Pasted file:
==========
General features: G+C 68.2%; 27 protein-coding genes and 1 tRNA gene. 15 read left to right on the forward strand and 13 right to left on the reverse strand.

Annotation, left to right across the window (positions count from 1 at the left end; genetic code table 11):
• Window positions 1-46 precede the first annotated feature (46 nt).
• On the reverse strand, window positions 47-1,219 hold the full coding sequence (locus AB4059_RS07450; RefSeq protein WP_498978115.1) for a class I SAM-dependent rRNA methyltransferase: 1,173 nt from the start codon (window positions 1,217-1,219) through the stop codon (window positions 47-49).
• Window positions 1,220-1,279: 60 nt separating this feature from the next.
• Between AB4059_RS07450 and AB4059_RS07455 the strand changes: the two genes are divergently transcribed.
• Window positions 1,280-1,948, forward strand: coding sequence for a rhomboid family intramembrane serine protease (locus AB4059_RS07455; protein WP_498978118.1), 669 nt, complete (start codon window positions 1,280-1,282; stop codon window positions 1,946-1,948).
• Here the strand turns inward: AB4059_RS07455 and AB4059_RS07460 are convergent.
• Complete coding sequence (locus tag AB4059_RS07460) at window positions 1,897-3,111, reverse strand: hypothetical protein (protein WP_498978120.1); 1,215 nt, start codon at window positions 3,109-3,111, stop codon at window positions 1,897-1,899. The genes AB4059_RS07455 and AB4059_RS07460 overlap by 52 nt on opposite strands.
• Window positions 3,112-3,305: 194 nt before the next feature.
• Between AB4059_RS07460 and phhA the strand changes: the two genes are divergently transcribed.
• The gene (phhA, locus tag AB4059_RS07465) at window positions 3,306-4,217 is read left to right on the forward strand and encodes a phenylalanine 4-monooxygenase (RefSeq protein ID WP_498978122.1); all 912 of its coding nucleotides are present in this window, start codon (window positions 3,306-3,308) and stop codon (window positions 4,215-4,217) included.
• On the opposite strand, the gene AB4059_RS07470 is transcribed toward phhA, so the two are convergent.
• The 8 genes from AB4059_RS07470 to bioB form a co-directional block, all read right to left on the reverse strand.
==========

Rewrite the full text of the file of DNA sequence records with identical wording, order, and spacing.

General features: G+C 68.2%; 27 protein-coding genes and 1 tRNA gene. 15 read left to right on the forward strand and 13 right to left on the reverse strand.

Annotation, left to right across the window (positions count from 1 at the left end; genetic code table 11):
• Window positions 1-46 precede the first annotated feature (46 nt).
• On the reverse strand, window positions 47-1,219 hold the full coding sequence (locus AB4059_RS07450; RefSeq protein WP_498978115.1) for a class I SAM-dependent rRNA methyltransferase: 1,173 nt from the start codon (window positions 1,217-1,219) through the stop codon (window positions 47-49).
• Window positions 1,220-1,279: 60 nt separating this feature from the next.
• Between AB4059_RS07450 and AB4059_RS07455 the strand changes: the two genes are divergently transcribed.
• Window positions 1,280-1,948, forward strand: coding sequence for a rhomboid family intramembrane serine protease (locus AB4059_RS07455; protein WP_498978118.1), 669 nt, complete (start codon window positions 1,280-1,282; stop codon window positions 1,946-1,948).
• Here the strand turns inward: AB4059_RS07455 and AB4059_RS07460 are convergent.
• Complete coding sequence (locus tag AB4059_RS07460) at window positions 1,897-3,111, reverse strand: hypothetical protein (protein WP_498978120.1); 1,215 nt, start codon at window positions 3,109-3,111, stop codon at window positions 1,897-1,899. The genes AB4059_RS07455 and AB4059_RS07460 overlap by 52 nt on opposite strands.
• Window positions 3,112-3,305: 194 nt before the next feature.
• Between AB4059_RS07460 and phhA the strand changes: the two genes are divergently transcribed.
• The gene (phhA, locus tag AB4059_RS07465) at window positions 3,306-4,217 is read left to right on the forward strand and encodes a phenylalanine 4-monooxygenase (RefSeq protein ID WP_498978122.1); all 912 of its coding nucleotides are present in this window, start codon (window positions 3,306-3,308) and stop codon (window positions 4,215-4,217) included.
• On the opposite strand, the gene AB4059_RS07470 is transcribed toward phhA, so the two are convergent.
• The 8 genes from AB4059_RS07470 to bioB form a co-directional block, all read right to left on the reverse strand.